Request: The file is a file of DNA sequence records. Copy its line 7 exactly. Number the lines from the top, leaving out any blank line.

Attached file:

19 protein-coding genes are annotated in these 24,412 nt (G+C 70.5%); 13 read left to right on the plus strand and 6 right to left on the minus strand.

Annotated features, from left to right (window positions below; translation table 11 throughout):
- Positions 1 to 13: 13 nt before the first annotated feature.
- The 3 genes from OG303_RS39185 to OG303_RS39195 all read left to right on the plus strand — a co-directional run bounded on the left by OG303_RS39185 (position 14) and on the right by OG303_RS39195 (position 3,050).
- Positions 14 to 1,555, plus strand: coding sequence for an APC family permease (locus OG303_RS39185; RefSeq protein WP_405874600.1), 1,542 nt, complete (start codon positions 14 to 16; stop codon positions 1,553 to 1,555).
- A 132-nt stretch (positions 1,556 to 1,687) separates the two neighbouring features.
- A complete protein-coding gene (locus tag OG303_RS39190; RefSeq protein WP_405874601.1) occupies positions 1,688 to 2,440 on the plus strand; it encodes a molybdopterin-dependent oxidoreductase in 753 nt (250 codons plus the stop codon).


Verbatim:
- A complete protein-coding gene (locus tag OG303_RS39190; RefSeq protein WP_405874601.1) occupies positions 1,688 to 2,440 on the plus strand; it encodes a molybdopterin-dependent oxidoreductase in 753 nt (250 codons plus the stop codon).